Sequence learning underlies many uniquely human behaviours, from complex tool use to language and ritual. To understand whether this fundamental cognitive feature is uniquely derived in humans requires a comparative approach. We propose that the vicarious (but not individual) learning of novel arbitrary sequences represents a human cognitive specialization. To test this hypothesis, we compared the abilities of human children aged 3-5 years and orangutans to learn different types of arbitrary sequences (item-based and spatial-based). Sequences could be learned individually (by trial and error) or vicariously from a human (social) demonstrator or a computer (ghost control). We found that both children and orangutans recalled both types of sequence following trial-and-error learning; older children also learned both types of sequence following social and ghost demonstrations. Orangutans' success individually learning arbitrary sequences shows that their failure to do so in some vicarious learning conditions is not owing to general representational problems. These results provide new insights into some of the most persistent discontinuities observed between humans and other great apes in terms of complex tool use, language and ritual, all of which involve the cultural learning of novel arbitrary sequences. This article is part of the theme issue 'Ritual renaissance: new insights into the most human of behaviours'.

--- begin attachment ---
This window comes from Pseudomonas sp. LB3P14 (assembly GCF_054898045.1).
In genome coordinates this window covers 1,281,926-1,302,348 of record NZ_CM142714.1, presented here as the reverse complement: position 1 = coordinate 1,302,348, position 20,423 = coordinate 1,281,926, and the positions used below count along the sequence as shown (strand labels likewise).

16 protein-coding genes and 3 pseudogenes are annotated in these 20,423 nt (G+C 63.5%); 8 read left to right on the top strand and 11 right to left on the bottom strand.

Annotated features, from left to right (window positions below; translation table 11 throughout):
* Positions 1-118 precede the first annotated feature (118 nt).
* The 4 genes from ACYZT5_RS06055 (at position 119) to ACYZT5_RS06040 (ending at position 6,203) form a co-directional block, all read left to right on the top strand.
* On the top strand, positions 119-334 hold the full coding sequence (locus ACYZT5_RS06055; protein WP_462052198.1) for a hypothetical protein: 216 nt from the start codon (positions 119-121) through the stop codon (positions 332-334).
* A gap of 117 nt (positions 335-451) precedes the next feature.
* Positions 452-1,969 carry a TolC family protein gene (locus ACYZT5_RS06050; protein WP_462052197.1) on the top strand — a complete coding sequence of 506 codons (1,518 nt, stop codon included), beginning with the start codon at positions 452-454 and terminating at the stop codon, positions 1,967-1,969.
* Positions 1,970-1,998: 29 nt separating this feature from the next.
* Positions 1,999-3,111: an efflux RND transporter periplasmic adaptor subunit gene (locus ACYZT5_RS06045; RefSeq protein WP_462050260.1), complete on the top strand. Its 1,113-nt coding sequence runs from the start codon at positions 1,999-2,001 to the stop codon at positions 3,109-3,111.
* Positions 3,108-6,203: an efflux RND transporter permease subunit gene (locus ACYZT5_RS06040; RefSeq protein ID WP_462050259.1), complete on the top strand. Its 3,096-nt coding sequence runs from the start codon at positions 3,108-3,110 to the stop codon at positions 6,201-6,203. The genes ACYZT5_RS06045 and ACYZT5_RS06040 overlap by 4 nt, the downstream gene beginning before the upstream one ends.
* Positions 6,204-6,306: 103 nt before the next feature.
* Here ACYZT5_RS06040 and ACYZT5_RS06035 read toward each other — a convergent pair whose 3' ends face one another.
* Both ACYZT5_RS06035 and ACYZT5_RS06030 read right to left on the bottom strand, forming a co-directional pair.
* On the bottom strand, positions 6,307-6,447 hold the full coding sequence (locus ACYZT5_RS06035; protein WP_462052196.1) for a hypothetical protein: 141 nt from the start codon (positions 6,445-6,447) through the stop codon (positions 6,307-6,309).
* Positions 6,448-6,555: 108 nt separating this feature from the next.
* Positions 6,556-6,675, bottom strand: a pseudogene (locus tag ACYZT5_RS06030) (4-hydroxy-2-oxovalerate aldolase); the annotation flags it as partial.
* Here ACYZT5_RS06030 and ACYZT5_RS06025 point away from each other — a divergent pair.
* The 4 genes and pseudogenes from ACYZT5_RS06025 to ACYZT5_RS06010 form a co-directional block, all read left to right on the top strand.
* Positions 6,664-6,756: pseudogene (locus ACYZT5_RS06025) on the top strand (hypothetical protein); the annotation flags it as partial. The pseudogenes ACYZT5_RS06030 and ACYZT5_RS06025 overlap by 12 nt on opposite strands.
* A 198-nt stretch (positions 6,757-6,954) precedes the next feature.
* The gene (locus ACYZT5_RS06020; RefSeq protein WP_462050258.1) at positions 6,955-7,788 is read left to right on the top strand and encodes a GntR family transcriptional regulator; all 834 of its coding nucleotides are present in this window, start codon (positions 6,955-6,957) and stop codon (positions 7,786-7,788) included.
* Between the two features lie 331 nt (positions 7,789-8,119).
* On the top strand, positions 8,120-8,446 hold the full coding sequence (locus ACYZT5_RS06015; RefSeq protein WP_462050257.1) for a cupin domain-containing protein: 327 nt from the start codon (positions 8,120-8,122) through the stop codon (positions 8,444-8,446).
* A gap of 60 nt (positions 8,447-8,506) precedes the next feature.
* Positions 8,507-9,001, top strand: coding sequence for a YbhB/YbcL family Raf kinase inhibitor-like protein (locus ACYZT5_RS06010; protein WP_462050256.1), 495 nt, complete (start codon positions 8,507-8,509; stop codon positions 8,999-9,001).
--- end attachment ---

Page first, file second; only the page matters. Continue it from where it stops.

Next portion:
Keywords: apes; children; ghost control; ritual; sequence learning; social learning.